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What does the Global Nutrition Report mean for research?

In this article from Scidev, Laurence Haddad (senior research fellow at the International Food Policy Research Institute and former director at the Institute of Development Studies) discusses the new Global Nutrition Report by the International Food Policy Research Institute (IFPRI).

In his discussion of the report, he considers the following key questions the need to be considered further:

  • When will we have more randomised, long-term studies?
  • Why are some countries high achievers?
  • How do we make sense of data on wasting?
  • How do we match interventions to different country contexts?
  • What’s the link between country research investments and nutrition outcomes?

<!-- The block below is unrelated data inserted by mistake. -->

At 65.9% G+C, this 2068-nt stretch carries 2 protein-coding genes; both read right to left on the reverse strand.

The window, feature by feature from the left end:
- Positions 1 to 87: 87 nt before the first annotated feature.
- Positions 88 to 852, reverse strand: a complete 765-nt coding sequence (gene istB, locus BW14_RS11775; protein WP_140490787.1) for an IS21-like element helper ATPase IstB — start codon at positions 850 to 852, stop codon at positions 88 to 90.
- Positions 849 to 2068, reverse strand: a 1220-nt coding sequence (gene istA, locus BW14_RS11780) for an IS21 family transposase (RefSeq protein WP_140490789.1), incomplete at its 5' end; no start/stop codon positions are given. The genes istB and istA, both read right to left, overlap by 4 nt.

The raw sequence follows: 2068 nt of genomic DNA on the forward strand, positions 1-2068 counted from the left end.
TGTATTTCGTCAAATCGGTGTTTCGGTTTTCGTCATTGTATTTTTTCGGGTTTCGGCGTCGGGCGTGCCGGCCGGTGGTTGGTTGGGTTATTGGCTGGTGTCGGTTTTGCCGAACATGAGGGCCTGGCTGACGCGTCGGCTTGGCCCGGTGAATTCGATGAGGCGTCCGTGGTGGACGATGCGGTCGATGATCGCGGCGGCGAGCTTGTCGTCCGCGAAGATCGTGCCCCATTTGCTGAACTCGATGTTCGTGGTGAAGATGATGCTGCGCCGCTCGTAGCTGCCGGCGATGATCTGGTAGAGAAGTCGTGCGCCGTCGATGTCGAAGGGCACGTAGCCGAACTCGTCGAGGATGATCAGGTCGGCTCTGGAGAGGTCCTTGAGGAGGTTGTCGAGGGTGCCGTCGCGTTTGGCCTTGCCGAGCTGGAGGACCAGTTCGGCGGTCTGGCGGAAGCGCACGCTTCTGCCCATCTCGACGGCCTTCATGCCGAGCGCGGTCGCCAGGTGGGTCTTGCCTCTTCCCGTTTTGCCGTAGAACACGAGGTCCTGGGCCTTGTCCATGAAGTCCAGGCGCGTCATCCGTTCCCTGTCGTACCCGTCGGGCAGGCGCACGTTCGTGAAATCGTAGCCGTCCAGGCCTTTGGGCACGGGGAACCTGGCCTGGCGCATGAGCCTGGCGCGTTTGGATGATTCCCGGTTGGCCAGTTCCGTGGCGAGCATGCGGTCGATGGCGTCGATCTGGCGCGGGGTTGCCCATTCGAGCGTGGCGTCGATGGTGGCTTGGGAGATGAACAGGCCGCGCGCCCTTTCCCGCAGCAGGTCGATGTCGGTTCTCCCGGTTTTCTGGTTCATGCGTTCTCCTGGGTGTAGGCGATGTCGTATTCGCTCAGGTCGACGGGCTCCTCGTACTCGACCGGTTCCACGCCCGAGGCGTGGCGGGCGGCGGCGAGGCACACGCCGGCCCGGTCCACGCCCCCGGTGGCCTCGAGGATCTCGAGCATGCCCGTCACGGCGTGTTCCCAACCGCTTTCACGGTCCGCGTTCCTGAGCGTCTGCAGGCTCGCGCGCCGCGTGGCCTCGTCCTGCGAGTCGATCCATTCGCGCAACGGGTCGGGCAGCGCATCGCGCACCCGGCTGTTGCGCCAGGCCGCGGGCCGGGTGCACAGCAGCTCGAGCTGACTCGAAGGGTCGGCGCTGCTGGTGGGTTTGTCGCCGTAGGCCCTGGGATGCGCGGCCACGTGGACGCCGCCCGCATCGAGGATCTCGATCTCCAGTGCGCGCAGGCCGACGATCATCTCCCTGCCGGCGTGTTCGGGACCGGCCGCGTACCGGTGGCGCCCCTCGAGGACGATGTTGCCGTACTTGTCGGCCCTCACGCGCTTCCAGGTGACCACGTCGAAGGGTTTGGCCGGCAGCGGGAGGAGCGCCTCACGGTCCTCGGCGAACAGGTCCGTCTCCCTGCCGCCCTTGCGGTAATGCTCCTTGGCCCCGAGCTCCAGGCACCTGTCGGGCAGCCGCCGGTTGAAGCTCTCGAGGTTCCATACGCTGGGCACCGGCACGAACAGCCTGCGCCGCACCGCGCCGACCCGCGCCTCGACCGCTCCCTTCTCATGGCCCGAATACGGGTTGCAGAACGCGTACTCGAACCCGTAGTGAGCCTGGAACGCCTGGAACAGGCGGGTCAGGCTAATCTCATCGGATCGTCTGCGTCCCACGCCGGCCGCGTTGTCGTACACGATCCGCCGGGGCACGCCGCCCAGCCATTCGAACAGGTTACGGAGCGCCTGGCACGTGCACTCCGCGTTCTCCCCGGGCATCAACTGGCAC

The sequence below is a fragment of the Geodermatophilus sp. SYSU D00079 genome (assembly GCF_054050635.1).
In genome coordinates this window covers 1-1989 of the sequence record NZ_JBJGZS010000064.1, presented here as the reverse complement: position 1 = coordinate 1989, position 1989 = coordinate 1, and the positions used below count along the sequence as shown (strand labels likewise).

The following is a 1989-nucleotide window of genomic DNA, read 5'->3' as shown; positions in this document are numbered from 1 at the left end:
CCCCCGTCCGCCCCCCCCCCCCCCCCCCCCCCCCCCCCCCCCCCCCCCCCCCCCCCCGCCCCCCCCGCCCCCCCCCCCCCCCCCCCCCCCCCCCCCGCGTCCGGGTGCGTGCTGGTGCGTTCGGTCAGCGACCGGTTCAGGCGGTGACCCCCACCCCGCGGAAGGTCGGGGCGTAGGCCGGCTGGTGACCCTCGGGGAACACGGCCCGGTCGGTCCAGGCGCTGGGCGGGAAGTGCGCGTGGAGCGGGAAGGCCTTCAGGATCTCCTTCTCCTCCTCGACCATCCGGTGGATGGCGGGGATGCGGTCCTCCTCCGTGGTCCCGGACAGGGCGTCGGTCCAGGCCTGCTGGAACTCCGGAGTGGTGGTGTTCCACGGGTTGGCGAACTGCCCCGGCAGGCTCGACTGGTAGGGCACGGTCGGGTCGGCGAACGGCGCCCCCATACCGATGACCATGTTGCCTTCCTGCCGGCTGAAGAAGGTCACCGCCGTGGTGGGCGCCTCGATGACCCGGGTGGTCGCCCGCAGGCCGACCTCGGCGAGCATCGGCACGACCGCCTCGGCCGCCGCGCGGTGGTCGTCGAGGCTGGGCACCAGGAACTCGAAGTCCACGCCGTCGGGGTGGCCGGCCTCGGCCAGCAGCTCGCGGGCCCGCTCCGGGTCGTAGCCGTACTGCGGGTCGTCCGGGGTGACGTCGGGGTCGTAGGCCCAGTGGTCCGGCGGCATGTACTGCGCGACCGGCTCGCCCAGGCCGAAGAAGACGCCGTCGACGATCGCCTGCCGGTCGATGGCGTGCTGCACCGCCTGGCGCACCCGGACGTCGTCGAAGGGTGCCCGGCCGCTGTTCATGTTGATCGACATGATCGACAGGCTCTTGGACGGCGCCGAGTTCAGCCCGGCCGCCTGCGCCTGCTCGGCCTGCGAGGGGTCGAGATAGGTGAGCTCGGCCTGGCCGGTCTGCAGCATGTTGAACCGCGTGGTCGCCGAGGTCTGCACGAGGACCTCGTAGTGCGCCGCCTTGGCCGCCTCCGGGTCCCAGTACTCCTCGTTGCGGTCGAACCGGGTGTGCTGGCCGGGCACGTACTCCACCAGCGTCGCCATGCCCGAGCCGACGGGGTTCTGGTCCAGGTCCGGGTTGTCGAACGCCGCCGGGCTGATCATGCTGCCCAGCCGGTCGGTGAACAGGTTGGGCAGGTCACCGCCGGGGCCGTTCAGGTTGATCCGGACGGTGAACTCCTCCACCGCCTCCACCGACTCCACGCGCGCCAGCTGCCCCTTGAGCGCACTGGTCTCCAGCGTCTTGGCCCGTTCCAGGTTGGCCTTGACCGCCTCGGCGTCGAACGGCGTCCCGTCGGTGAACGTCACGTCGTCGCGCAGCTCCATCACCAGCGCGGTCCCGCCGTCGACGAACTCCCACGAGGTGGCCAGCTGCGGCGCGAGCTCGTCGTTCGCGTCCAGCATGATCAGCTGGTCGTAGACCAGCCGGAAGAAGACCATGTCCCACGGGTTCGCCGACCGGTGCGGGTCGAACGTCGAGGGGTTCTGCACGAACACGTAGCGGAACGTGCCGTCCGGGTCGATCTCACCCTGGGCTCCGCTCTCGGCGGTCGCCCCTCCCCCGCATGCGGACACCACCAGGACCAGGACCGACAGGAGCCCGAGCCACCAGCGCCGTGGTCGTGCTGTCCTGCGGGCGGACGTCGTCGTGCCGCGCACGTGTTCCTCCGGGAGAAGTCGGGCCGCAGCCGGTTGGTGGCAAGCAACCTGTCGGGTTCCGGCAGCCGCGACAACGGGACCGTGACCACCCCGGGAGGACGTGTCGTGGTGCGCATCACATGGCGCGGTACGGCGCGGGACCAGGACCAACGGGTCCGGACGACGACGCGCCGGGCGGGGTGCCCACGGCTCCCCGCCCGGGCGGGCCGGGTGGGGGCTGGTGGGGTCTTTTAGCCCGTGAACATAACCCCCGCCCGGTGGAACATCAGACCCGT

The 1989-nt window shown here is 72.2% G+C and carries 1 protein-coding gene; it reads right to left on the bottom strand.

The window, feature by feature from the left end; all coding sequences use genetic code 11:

• Does funding usually match nutrition priorities?
  • How does the private sector affect nutrition?
  • Do social accountability tools work?
  • What are the returns on data collection?
  • What policies lead to more sustainable diets?

He also notes that the report is largely silent on links between climate and nutrition and writes:

“Finally, climate and nutrition. The report was relatively silent on this, but it is an emerging area and this is an important year for climate talks. On the mitigation side, one idea is to form new alliances under the banner of sustainable and healthy diets. Alliances or not, what are the policy levers that will lead us towards these sustainable diets? And on the adaptation side, what should nutrition programmers be doing differently in the context of greater climate uncertainty?” 

Read the full article here.

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31 Mar 2015